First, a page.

By Sherene Cole
September 24th 2014 Edition
On June 17, 2014 a tornado struck Angus Ontario, impacting approximately 100 homes, 36 of them suffering structural damage. Unfortunately, wind, hail and other weather related events are becoming more commonplace with our changing environment, and much more is being paid out in insurance claims for these types of losses, compared to a loss for fire damage, which is the main peril that the home insurance policy was originally designed to protect against. Although we cannot predict when an event may ‘hit’ our own property, we can make sure that our home is less susceptible to damage should that day come.
Reducing the Risk of Wind-Related damage
1. Regular maintenance of the outside of your home is just as important as the inside. This includes checking your yard for trees that need to be trimmed, brought back to health if sick or in some cases removed altogether (i.e. tree has died). As some trees on your property may actually belong to the city, be sure to check with the city first before attempting to treat or remove an ailing or dead tree.
2. Check to see if any bricks or mortar has come loose, particularly on more exposed structures like chimneys and fencing. If you find any deterioration you would need to contact someone qualified to do the repair. These outdoor structures will often be the first things to be picked up and ‘thrown’ during a windstorm.
3. Inspecting your attic from time to time is also a good preventative measure for the inside of your home. Look for any signs of water damage throughout the attic, including the sheathing (the plywood that the rafters are nailed to). Also look to see if there’s any buildup of condensation or signs of mould; either would indicate a potential issue with the health of your roofing system.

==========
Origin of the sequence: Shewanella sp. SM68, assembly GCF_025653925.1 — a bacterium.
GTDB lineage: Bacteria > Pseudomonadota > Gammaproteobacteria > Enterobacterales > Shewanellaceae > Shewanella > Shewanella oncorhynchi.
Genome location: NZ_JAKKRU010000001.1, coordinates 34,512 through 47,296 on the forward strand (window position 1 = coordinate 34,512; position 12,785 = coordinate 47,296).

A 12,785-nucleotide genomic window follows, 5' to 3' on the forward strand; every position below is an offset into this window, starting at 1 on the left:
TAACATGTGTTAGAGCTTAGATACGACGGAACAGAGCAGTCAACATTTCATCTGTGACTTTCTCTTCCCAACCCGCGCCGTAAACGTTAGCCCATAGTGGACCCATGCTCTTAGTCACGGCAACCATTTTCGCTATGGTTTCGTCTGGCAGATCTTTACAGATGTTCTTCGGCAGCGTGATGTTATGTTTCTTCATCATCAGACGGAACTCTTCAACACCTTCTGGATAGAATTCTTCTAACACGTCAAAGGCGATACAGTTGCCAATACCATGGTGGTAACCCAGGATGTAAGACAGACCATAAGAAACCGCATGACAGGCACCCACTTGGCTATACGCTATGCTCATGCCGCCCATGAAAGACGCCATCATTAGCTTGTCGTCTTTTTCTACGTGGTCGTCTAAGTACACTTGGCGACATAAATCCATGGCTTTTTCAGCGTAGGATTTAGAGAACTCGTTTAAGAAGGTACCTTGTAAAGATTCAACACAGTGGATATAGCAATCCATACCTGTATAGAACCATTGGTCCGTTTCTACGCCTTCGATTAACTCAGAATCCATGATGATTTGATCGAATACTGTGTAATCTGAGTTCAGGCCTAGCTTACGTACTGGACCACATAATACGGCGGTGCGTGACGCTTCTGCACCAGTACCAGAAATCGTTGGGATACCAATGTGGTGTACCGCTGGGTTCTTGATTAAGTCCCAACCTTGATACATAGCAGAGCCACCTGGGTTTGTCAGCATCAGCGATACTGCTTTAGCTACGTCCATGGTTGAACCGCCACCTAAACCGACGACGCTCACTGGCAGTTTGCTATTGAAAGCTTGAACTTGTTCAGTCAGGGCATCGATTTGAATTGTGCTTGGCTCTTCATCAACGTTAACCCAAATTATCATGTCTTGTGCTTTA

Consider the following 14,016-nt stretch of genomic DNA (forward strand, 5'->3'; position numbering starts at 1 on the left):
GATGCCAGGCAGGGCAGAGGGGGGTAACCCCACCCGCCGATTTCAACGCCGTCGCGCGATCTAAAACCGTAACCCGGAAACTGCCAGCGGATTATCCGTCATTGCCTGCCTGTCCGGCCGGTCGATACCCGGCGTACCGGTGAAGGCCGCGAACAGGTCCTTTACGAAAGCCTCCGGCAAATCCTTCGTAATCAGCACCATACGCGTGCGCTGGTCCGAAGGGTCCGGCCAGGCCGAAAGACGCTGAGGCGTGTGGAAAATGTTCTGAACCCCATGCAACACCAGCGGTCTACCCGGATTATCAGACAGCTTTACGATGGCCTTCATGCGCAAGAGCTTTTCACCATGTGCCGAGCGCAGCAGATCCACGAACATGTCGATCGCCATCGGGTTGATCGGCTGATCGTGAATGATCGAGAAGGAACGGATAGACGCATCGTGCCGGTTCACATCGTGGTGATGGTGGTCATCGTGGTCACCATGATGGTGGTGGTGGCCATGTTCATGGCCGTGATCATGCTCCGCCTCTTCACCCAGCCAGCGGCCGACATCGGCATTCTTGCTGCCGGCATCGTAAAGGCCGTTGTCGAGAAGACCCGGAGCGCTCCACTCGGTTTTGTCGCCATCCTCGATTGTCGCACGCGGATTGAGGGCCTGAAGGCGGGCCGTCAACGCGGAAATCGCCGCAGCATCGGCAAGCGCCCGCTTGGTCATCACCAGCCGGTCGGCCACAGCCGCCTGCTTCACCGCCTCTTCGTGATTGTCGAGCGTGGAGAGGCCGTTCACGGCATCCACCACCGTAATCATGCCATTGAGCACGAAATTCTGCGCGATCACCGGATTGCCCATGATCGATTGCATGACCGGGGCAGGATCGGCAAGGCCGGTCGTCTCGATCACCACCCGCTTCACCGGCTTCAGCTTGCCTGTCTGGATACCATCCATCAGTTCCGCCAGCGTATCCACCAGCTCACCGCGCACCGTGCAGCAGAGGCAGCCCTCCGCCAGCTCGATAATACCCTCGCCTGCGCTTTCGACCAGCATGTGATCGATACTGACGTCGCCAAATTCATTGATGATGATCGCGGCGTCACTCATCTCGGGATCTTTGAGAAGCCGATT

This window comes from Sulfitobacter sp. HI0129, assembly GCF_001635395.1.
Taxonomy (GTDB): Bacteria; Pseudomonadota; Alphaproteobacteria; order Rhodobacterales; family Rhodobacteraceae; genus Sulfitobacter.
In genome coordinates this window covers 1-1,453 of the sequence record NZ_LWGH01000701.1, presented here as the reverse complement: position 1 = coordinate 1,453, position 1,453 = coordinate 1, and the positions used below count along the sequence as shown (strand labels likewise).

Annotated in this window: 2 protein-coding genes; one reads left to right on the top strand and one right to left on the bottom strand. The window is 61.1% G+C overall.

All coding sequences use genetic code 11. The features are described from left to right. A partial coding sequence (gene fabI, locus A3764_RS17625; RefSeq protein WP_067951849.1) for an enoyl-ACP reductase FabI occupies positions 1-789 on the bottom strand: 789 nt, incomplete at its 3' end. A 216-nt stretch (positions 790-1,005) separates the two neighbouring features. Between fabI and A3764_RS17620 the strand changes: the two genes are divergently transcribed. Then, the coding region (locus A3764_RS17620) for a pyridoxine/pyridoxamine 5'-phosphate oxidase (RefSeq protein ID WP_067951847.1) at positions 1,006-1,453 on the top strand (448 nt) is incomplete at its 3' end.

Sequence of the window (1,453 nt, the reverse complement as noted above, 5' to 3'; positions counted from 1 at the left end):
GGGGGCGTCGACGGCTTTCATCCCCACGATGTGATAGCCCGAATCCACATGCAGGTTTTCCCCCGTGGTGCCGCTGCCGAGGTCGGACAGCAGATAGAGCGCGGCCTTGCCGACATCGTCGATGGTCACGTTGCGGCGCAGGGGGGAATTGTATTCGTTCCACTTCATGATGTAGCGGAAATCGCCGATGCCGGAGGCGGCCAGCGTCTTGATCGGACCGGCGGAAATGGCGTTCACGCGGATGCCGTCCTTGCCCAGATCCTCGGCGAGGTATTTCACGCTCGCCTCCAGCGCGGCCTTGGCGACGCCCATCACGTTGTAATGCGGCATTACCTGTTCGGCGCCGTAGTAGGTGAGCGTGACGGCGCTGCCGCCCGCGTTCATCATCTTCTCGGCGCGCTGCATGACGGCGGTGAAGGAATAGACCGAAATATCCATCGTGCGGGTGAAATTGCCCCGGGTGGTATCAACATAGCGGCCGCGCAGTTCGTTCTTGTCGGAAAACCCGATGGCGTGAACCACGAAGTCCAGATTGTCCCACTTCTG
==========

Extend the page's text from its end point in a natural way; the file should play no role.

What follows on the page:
4. Windows and doors are also important factors. Wind shutters will protect homeowners from flying glass. Pressure and impact rated windows are also available to homeowners as a way to reduce damage. Impact rated windows increase the structural stability of your home, as well.
5. When it comes to doors, check your hardware to ensure that it is in good repair and that it is weather and wind resistant. Hardware that comes with your doors may not be designed to withstand high winds and should be replaced with heavier duty bolts that will add more strength and durability. Like windows, there is pressure, or impact rated doors available to homeowners.
We cannot predict tornadoes, hurricanes, or other weather related events. What we can do is ensure that our property is always maintained, both inside and out, in such a way that reduces damage to the property and more importantly, the risk to our family.